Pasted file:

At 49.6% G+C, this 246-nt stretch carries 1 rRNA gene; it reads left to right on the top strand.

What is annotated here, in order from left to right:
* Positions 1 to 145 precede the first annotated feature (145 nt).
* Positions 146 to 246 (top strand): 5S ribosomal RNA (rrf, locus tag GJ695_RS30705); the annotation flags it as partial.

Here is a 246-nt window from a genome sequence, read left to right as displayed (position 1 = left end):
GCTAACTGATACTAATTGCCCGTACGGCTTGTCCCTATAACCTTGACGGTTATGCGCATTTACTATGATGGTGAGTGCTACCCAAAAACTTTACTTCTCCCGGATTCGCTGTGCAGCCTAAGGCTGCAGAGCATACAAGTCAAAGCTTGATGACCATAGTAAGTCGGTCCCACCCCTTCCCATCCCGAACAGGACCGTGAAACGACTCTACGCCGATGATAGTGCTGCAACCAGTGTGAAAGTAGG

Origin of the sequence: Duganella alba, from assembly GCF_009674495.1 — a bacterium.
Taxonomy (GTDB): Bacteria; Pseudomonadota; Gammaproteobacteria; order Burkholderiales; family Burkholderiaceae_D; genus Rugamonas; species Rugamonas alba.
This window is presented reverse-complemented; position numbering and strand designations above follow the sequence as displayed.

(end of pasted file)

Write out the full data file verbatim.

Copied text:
At 49.6% G+C, this 246-nt stretch carries 1 rRNA gene; it reads left to right on the top strand.

What is annotated here, in order from left to right:
* Positions 1 to 145 precede the first annotated feature (145 nt).
* Positions 146 to 246 (top strand): 5S ribosomal RNA (rrf, locus tag GJ695_RS30705); the annotation flags it as partial.

Here is a 246-nt window from a genome sequence, read left to right as displayed (position 1 = left end):
GCTAACTGATACTAATTGCCCGTACGGCTTGTCCCTATAACCTTGACGGTTATGCGCATTTACTATGATGGTGAGTGCTACCCAAAAACTTTACTTCTCCCGGATTCGCTGTGCAGCCTAAGGCTGCAGAGCATACAAGTCAAAGCTTGATGACCATAGTAAGTCGGTCCCACCCCTTCCCATCCCGAACAGGACCGTGAAACGACTCTACGCCGATGATAGTGCTGCAACCAGTGTGAAAGTAGG

Origin of the sequence: Duganella alba, from assembly GCF_009674495.1 — a bacterium.
Taxonomy (GTDB): Bacteria; Pseudomonadota; Gammaproteobacteria; order Burkholderiales; family Burkholderiaceae_D; genus Rugamonas; species Rugamonas alba.
This window is presented reverse-complemented; position numbering and strand designations above follow the sequence as displayed.